Other large bears taken in the season’s opening day – all taken with a rifle – include: a 623-pound male taken in Beech Creek Township, Clinton County, by Mikael J. Catanese, of Sewickley; a 620-pound male taken in Miles Township, Centre County, by Reuben Kennel, of Turbotville; a 604-pound male taken in Gallagher Township, Clinton County, Steven Z. Rohrbach, of Lock Haven; a 593-pound male taken in Genesee Township, Potter County, by Timothy J. Peskie, of Uniontown; a 526-pound male taken in Cromwell Township, Huntingdon County, by Matthew R. Miller, New Oxford; a 510-pound male taken in Oswayo Township, Potter County, by Donald Z. Detwiler, of Telford; a 506-pound male taken in West Buffalo Township, Union County, by Allen S. Weaver, of Lewisburg; and a 491-pound male taken in Benezette Township, Elk County, by Mark L. Brennen, of St. Marys.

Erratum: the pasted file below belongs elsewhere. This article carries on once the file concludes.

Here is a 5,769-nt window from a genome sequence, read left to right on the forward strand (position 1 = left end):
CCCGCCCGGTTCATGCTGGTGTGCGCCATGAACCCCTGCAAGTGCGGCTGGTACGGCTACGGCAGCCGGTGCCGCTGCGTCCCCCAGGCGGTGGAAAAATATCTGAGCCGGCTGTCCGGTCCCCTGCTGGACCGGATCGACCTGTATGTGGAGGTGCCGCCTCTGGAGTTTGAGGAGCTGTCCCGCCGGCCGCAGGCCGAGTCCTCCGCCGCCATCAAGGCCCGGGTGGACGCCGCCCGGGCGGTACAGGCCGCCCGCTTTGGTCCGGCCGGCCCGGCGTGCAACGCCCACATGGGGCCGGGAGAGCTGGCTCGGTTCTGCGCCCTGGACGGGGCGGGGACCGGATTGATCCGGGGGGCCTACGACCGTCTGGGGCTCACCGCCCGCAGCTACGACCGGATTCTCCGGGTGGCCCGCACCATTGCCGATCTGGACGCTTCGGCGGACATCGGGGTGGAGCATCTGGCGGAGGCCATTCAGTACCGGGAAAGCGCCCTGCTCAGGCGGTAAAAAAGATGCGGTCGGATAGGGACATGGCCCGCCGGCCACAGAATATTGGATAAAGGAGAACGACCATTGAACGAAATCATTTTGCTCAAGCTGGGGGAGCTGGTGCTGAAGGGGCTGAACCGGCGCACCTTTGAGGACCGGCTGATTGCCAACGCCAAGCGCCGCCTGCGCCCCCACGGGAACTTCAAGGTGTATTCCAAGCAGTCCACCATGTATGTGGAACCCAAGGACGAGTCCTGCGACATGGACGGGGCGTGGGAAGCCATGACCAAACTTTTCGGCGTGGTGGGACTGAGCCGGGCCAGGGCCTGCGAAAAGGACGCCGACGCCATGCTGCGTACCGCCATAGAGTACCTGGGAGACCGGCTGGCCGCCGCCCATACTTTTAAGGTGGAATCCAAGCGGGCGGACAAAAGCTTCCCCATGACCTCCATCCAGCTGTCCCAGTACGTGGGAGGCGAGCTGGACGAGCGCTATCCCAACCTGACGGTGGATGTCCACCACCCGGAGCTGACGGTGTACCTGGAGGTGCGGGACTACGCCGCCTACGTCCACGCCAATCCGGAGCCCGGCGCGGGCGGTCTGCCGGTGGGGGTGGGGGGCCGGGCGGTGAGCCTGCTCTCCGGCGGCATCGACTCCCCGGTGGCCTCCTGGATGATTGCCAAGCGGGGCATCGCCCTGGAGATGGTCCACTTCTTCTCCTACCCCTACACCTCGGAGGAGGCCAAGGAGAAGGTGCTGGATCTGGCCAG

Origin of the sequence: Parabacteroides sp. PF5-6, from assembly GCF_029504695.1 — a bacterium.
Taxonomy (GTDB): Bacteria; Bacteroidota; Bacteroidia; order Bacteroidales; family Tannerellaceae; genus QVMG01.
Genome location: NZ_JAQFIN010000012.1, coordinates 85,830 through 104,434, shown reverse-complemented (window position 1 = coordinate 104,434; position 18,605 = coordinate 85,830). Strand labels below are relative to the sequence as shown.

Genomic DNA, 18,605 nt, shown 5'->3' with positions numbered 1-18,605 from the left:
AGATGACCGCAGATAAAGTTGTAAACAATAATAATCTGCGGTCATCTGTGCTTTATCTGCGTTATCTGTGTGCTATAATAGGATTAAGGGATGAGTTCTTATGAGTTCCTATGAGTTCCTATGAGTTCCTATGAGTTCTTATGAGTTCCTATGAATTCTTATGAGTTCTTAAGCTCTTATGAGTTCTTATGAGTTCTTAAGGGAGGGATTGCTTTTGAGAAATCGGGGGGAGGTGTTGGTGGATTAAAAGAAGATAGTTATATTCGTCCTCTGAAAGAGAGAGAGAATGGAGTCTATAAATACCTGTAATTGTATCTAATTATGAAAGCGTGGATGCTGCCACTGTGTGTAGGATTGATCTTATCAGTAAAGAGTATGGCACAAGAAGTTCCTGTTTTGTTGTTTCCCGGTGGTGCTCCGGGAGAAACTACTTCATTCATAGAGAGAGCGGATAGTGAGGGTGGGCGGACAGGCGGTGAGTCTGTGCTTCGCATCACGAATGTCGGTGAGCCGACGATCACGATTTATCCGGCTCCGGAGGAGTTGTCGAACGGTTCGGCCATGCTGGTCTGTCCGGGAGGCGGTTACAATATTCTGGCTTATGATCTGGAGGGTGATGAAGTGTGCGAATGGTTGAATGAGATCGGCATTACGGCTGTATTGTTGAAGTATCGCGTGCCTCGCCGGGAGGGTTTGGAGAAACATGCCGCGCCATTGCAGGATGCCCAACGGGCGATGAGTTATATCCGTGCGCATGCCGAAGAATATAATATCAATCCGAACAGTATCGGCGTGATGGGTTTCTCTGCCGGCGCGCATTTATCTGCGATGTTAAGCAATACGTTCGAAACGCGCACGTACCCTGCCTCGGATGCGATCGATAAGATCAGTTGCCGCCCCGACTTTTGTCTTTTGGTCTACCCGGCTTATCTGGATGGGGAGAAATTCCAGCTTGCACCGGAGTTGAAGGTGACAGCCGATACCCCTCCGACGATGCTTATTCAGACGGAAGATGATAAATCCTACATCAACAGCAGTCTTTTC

The preliminary first-day bear harvest by Wildlife Management Unit was as follows: WMU 1A, 9 (15 in 2018); WMU 1B, 27 (68); WMU 2A, 2 (5); WMU 2C, 46 (85); WMU 2D, 66 (83); WMU 2E, 24 (46); WMU 2F, 121 (120); WMU 2G, 194 (208); WMU 2H, 39 (46); WMU 3A, 65 (67); WMU 3B, 90 (71); WMU 3C, 32 (29); WMU 3D, 113 (90); WMU 4A, 55 (94); WMU 4B, 25 (44); WMU 4C, 34 (58); WMU 4D, 65 (77); WMU 4E, 7 (32); and WMU 5A, 1 (3).
The top bear-hunting county in the state on the first day of the season was Tioga County, with 76. It was followed by Lycoming County with 64.